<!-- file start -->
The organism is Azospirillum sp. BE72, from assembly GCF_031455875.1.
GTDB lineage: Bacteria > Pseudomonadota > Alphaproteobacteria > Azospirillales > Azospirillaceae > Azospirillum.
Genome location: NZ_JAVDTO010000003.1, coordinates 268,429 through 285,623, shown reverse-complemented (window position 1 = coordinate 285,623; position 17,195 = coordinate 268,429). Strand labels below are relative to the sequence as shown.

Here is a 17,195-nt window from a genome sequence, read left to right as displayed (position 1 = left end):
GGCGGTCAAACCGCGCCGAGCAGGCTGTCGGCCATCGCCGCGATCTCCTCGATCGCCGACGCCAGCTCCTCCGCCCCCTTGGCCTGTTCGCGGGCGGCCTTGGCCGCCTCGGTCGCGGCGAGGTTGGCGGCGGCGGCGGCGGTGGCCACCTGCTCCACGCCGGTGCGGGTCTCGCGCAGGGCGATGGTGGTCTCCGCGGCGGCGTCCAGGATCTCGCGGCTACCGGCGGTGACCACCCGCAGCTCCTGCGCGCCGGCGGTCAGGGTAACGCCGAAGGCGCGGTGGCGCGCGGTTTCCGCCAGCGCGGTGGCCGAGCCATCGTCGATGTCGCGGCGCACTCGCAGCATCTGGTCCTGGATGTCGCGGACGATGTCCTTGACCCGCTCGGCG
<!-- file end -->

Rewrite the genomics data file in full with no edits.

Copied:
The organism is Azospirillum sp. BE72, from assembly GCF_031455875.1.
GTDB lineage: Bacteria > Pseudomonadota > Alphaproteobacteria > Azospirillales > Azospirillaceae > Azospirillum.
Genome location: NZ_JAVDTO010000003.1, coordinates 268,429 through 285,623, shown reverse-complemented (window position 1 = coordinate 285,623; position 17,195 = coordinate 268,429). Strand labels below are relative to the sequence as shown.

Here is a 17,195-nt window from a genome sequence, read left to right as displayed (position 1 = left end):
GGCGGTCAAACCGCGCCGAGCAGGCTGTCGGCCATCGCCGCGATCTCCTCGATCGCCGACGCCAGCTCCTCCGCCCCCTTGGCCTGTTCGCGGGCGGCCTTGGCCGCCTCGGTCGCGGCGAGGTTGGCGGCGGCGGCGGCGGTGGCCACCTGCTCCACGCCGGTGCGGGTCTCGCGCAGGGCGATGGTGGTCTCCGCGGCGGCGTCCAGGATCTCGCGGCTACCGGCGGTGACCACCCGCAGCTCCTGCGCGCCGGCGGTCAGGGTAACGCCGAAGGCGCGGTGGCGCGCGGTTTCCGCCAGCGCGGTGGCCGAGCCATCGTCGATGTCGCGGCGCACTCGCAGCATCTGGTCCTGGATGTCGCGGACGATGTCCTTGACCCGCTCGGCG